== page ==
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Friday, September 28, 2012

Look at my scallops, look

I encourage you all to get your hands on some fresh seafood ASAP, before the season is officially over. I recently had a craving for scallops, and had a vision in my head of the big, juicy jumbo ones that you get from Granville Island. So I took myself down there and discovered that about 4 of those fat beauties will set you back $20 before tax. Ouch.

Of course, a whole world of affordable seafood opens itself up to you if you are willing to consider frozen. Now, of course we know fresh tastes better. But unless you are a fisherman yourself it's going to be hard to maintain that kind of diet. So you may want to do what I do, which is treat fresh as an absolute treat and have frozen the rest of the time. And well frozen (on the boat as caught, never previously thawed then frozen again) fish and seafood can be delicious. So I settled for a considerable smaller scallop and about 80 of his brothers and sisters from Qualicum Bay in a frozen, vacuum-sealed bag.

Here's something I learned from the writings of a five star chef from South Carolina: nuts bring out the flavour of many seafoods like prawns, scallops and oysters. I was pretty skeptical but thought I would try his almond vinaigrette to dress my butter-grilled Bay beauties in our last seafood days:

Seared Scallops with Almond Vinaigrette

1/4 cup roasted, unsalted almonds
5 tbsps extra virgin olive oil
1 tbsp champagne vinegar
1 tbsp chopped fresh chives
salt and fresh ground black pepper to taste
8 large sea scallops or 1/2 bag of small ones
1 tbsp unsalted butter
2 sprigs thyme
2 tbsp fresh peaches, mashed in a mortar and pestle, or peach preserves
fresh microgreens

Finely chop almonds into small pieces but not into a powder. Mix almonds and 4 tbsps oil in a medium bowl. Whisk in 1 tbsp vinegar and chives, season with salt, pepper and more vinegar if desired. Set vinaigrette aside.

Heat the leftover oil in a large nonstick skillet over medium-high heat. Season scallops with salt and pepper. Add to skillet. Cook about 2-3 minutes. Turn scallops, add butter and thyme. Cook, frequently tilting skillet and spooning butter over, until scallops are just cooked through, 2-3 minutes longer.

For plating, place peach preserves or mixture (I added pomegranate seeds) in the centre of the plate, and surround with grilled scallops. Drizzle vinaigrette over top of scallops, top with microgreens. Serve immediately.

There is an extraordinary flavour that is added by creamy almonds to the tender, delicate scallops, but the full experience is not just about the flavour, it's also about the texture. The crunch made tart by the vinegar sets off the well-seasoned scallops. Easy to prepare and cheap, I recommend you cook these for yourself and enjoy with a glass of chilled white wine to say a proper goodbye to summer.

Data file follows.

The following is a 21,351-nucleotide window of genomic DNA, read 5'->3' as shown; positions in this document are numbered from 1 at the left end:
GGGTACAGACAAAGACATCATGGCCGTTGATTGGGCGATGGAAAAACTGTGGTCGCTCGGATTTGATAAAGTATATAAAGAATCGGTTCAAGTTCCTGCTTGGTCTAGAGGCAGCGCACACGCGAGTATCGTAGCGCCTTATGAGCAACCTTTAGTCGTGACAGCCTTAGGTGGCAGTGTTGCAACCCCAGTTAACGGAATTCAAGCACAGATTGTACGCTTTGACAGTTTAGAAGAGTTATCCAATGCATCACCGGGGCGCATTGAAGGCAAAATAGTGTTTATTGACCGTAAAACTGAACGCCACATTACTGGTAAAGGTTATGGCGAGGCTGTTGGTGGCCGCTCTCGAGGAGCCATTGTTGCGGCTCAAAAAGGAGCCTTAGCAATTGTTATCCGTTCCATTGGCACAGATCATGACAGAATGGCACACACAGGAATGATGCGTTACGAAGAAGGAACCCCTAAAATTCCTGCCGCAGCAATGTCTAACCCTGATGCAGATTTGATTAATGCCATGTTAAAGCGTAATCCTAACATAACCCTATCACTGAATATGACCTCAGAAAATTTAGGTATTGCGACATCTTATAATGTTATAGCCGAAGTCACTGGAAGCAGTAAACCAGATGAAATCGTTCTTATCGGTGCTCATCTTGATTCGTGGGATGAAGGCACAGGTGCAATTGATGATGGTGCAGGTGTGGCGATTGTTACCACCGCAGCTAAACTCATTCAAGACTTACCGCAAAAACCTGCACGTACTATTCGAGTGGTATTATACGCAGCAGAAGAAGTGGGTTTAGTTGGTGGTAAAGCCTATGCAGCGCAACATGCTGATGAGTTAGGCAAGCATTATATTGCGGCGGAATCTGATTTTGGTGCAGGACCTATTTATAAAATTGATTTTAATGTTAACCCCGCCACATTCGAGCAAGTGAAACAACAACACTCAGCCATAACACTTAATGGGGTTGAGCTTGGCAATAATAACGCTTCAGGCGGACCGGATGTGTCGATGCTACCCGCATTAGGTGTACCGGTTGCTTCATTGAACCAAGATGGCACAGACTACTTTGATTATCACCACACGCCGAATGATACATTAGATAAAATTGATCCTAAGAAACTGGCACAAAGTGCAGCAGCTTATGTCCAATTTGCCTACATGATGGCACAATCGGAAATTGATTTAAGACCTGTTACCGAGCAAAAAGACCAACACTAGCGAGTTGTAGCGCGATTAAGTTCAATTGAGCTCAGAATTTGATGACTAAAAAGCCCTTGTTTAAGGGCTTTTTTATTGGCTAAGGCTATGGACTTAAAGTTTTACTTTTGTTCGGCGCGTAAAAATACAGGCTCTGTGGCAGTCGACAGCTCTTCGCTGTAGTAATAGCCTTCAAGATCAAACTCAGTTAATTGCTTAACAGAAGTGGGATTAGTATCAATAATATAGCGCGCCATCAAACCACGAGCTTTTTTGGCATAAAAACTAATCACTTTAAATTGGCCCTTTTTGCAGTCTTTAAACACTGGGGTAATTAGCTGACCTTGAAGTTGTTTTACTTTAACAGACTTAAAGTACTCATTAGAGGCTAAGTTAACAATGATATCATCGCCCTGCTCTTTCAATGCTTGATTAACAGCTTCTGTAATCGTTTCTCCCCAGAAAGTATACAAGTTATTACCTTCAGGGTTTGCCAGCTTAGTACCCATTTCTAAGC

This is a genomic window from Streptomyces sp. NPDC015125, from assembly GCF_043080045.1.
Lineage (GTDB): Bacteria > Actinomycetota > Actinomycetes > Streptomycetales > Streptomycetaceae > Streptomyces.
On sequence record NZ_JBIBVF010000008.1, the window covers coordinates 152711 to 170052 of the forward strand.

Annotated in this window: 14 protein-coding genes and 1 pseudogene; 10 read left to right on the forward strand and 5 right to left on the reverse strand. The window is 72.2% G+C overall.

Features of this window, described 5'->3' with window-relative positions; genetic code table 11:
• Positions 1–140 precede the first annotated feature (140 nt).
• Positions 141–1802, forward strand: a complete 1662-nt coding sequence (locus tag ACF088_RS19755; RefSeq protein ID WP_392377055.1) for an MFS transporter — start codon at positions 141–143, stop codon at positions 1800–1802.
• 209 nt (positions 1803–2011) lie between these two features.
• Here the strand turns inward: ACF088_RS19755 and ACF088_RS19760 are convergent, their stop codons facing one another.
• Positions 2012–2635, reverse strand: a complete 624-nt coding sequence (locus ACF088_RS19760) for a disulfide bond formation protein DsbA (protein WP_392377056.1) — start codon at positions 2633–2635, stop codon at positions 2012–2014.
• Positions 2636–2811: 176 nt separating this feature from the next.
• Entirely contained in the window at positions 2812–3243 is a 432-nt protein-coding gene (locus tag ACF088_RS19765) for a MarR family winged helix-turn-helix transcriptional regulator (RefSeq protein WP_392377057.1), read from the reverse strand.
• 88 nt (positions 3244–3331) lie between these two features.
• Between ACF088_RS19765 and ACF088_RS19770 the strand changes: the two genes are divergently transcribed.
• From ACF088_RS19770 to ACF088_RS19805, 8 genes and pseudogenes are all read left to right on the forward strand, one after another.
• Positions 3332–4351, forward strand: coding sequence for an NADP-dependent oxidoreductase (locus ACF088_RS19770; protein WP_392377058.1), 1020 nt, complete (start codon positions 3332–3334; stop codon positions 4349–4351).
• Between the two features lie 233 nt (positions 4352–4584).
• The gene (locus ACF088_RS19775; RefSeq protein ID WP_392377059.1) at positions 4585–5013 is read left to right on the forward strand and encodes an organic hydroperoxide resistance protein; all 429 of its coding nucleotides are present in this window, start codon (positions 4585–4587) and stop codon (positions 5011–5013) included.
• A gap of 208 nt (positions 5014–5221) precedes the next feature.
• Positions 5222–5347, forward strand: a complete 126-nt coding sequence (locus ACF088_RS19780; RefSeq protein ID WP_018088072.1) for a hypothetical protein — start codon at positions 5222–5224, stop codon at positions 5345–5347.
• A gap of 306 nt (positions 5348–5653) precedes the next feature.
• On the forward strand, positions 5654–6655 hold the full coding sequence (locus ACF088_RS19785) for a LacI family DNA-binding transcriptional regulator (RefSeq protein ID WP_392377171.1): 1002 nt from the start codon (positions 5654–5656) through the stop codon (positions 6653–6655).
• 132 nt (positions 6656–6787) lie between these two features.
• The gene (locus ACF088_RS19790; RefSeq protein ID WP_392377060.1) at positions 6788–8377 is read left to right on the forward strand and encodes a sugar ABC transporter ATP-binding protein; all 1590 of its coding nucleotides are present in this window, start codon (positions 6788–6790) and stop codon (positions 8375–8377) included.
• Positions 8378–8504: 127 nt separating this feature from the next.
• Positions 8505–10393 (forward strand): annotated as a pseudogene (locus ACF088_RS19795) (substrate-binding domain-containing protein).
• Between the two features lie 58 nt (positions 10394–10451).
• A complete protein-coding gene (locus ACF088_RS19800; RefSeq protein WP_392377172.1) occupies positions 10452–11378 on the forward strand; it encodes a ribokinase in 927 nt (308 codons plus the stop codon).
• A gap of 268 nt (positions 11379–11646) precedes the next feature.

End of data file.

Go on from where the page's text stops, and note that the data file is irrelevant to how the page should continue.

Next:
(recipe with my variations from Bon Appetit)

Wednesday, September 19, 2012

Great or Gross? Skinny Girl Margarita

I generally avoid tequila for one very simple reason: the first time I drank it I woke up under a very heavy and expensive-looking oriental rug in a mansion in Shaunessy, the owners of which I did not know. I figured that was a sign.

Good tequila is delicious, but be careful; it's got hallucinogenic properties, and a few shots will get you drunker than you expect. Give yourself a side-eye while you're consuming and you should be okay. I've been hearing good things about this Skinny Girl line, particularly about the margarita. So I bought it. Made with decent-quality agave tequila pre-mixed, it's got a good price point at $15.99 if you consider you only need to add ice. Cheers:

Skinny Girl line has been marketed as low-cal alternatives for classic, high-cal drinks that we all enjoy getting hammered on. Brilliant idea. Drinking makes you fat and that is a tragic fact, so good for this company for trying to let us eat our cake (or shot) and have it too.

+ GREAT for the taste. Not too sweet and reminiscent of real margaritas I've had in Mexico. You can taste good quality tequila and citrus. Smooth.

+ GREAT for the presence of an ingredient list, even though ingredient lists on alcohol are not required by law. + ANOTHER GREAT for an impressive ingredient list:

Nothing nasty here. Good job. I think much of the lack of calories is due to the agave being used as a sweetener rather than sugar. And it works beautifully.

+ GREAT for clever marketing. They sell a "ladylike" image to consumers, and I see why it's attractive. The notion of a ladylike drinker has become more mainstream along with the popularity of shows like Mad Men. Who doesn't want to feel like a lady? (I only want to feel like one sometimes, myself. I would rather feel badass the majority of the time. Badass doesn't have a gender). They also sell quality ingredients as part of their alluring copy, and I like that. We need more quality ingredients and products that incorporate them to be a part of our regular consumption. Just sayin'.

+ GROSS for the dumb logo. I get that it fits with the rest of the strategy, but how tired are you of seeing the line-drawing-with-a-ponytail depicting a trendy woman? It reminds me too much of this:

Sure, Barbie has her usefulness, but she was launched in 1959. Surely by now we can come up with another way of graphically representing women?

ANALYSIS: GREAT. This is a great drink, bring it to a party or save it for Friday night in the tub. Or drink the whole thing really fast like I just did. Haters gonna hate. Potatoes gonna potate. AAAAHAHAHAHAHAHAHAHAHAHAHA.